green or bright pink or YELLOW!!! What was I thinking??’ Tell me about your personal fashion highlights and lowlights. I used to wear jodhpurs quite a lot… Because I rode horses… Well that’s acceptable, they serve a purpose… Well the thing is, I didn’t take them off after I finished riding, I just kept them on because it was convenient. They are kind of like tights really. Oh, and I wore ‘sneans’! Not the dreaded sneakers and jeans!? Yes, that was a Milton thing - ‘jimmies and jeans’ is what we called that look. I thought they looked amazing. I thought if you had the right sneaker and the right jean you could get away with it. Looking back though it probably wasn’t all that cool. I stopped wearing jeans for about two years recently, now I am right back into them. I love wearing a simple pair of jeans and a plain t- shirt, that is one of my favourite things in the world to wear. I wish that it was perpetually summer so I could get away with it. do you have a favourite item of clothing? I don’t think that I am attached to any one piece, although perhaps my Company of Strangers crochet scarf that I recently bought when I was at iD Dunedin Fashion Week would be up there. It is extremely long, and it’s made of different sections of crochet. It is very delicate and I get it caught on all sorts of things. You can do all sorts of things with it, like wrap it around your neck three times and it still touches the floor. It is this beautiful crème colour and I wear it with everything. I guess that’s my one winter item that I am quite attached to. I am also really into jewellery at the moment; I used to believe that jewellery should only be gifted to you, but I’ve changed my mind recently. There are some New Zealand designers making some fantastic stuff; I started by buying a Karen Walker ring as a graduation gift to myself for finishing my degree, it’s the checker board one, you see quite a few people with it now, I have the topaz one. I also have my heart set on a Stolen Girlfriends Club double bow ring. How do your personal beliefs and your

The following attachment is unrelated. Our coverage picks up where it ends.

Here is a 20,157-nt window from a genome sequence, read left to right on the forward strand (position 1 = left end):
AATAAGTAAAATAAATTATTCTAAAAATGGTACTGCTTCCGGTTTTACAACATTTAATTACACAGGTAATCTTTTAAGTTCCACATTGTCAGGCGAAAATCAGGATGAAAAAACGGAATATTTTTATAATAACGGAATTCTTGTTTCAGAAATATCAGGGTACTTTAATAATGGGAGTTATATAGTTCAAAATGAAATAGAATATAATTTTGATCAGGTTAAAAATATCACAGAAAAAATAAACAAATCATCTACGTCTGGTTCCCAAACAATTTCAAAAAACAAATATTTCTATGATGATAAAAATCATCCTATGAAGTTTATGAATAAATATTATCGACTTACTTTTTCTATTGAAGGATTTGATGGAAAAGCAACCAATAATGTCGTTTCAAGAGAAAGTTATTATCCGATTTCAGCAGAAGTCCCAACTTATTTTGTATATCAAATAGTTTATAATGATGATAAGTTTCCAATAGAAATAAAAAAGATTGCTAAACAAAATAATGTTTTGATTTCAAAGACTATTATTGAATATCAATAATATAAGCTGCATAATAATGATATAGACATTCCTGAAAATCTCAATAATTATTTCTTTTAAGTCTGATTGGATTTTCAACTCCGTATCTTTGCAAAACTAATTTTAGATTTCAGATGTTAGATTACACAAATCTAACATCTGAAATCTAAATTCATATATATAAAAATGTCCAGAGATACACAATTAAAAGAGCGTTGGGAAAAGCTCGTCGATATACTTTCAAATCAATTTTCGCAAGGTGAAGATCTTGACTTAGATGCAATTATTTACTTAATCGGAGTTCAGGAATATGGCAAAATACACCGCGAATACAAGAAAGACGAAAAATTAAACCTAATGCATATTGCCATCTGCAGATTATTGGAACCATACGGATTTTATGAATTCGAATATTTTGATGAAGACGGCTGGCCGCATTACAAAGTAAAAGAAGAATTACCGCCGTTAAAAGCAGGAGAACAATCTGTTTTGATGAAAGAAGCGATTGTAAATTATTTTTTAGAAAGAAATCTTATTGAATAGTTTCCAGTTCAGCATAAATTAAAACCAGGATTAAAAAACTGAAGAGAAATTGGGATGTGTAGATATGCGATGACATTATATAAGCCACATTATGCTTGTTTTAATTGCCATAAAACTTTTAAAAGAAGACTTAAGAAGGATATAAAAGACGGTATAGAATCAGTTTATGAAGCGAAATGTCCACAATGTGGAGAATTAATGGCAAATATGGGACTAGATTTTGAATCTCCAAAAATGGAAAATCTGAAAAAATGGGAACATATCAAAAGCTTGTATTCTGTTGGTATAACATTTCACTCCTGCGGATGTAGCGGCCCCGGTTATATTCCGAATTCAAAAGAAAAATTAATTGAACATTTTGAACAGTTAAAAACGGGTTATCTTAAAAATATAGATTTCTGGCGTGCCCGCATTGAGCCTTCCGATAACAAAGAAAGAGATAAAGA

role as an environmental reporter affect your fashion choices?